Three Short Films About Chile
A trilogy by Michael Chanan made on a visit to Chile in November 2011.
1. Homage ･ 2. Community ･ 3. Protest
Three glimpses of Chile in 2011. Homage is a visit to Valparaiso. Community is a portrait of
Población La Victoria and its community television station, Señal 3. Protest is an account
of the momentous student protest movement—the occupations, marches, demonstrations,
street actions and web activism—and its tremendous impact on the country’s political life,
as they denounce the most intensely privatised education system in the world, demand the
return of free public education, and question the legitimacy of actually existing democracy in Chile.
This three-part film represents what I discovered when I was invited to visit the Department of Film and Journalism at the University of Chile in November 2011. This is Chile nearly four decades on from the military coup which overthrew the Popular Unity government of Salvador Allende. Chile twenty-one years after the restoration of parliamentary democracy in 1990, when seventeen years of grim and stagnant dictatorship gave way to unprecedented growth under neoliberal doctrines imported from Chicago and implanted on the orders of General Pinochet. A cornerstone of the modernisation which now followed was the expansion of higher education, mainly private—from 200,000 twenty years ago to over one million today (in a country with a population of 16m). The State contribution to this system is no more than 15%. Mainly funded by loans and a small proportion of bursaries, students and their families are forced to fund their education by means of debt.
An observer from England can only ask if this is not the future for education that the Coalition Government in Westminster dreams of? Is this what happens when you turn education into a business? But in 2011, the Chilean model is beginning to unravel. Beginning in May, university and secondary school students have been involved continuously and with huge popular support in occupations and mass demonstrations calling for the return of free public education. The movement has radically shifted the political agenda by challenging the consensus of the political establishment—a consensus of both government and opposition parties who both accommodated to the Constitution imposed by the Pinochet dictatorship in 1980 which is still in place.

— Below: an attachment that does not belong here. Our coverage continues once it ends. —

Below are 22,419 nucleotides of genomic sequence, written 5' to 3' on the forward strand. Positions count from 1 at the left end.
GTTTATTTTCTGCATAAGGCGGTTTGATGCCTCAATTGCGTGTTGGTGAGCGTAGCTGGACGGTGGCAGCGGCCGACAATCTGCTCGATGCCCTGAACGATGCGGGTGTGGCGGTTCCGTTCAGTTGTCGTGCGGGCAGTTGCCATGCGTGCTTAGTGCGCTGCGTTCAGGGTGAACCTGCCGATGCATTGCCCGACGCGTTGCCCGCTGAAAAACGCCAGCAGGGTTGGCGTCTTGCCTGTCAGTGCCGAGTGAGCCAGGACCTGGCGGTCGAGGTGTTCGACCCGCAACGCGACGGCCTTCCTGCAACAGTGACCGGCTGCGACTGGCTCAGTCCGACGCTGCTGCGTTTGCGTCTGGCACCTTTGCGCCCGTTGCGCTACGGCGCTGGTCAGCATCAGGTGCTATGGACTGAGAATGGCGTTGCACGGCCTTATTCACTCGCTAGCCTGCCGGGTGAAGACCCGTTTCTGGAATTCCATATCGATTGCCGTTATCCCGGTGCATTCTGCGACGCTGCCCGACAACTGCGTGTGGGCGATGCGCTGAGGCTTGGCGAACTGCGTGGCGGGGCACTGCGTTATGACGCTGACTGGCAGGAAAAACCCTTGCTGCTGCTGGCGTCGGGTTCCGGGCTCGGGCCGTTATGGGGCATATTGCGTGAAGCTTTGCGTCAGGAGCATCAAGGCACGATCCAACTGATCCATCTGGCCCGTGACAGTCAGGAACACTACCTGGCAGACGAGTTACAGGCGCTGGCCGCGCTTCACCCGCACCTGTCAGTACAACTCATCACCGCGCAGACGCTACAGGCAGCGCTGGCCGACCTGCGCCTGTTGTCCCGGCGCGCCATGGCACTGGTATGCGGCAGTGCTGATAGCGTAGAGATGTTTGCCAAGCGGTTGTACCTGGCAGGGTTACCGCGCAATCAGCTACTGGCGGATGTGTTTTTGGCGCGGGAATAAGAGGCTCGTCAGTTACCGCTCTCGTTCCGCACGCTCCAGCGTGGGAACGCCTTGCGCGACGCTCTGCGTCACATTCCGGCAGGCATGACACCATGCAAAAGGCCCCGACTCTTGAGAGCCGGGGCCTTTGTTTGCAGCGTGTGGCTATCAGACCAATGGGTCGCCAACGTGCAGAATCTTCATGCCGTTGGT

At the beginning of last year I had been out and about filming the student and anti-cuts movement in England. When Tiziana Panizza invited me to Chile, the first thing I packed was my camera. On the first weekend Tiziana took me to Valparaiso—hence part one of this trilogy, a homage to the film A Valparaíso made by Joris Ivens in 1962 with young Chilean filmmakers of the Experimental Film Group at the same University of Chile I was now visiting. Later I was taken to visit Señal 3, the subject of part two, by Renato Denis, a postgraduate film student at another institution. Población La Victoria belongs to history as the first land seizure for urban development in Latin America, back in 1957. Part Three incorporates footage shot by Renato and other postgraduate film students over the last few months.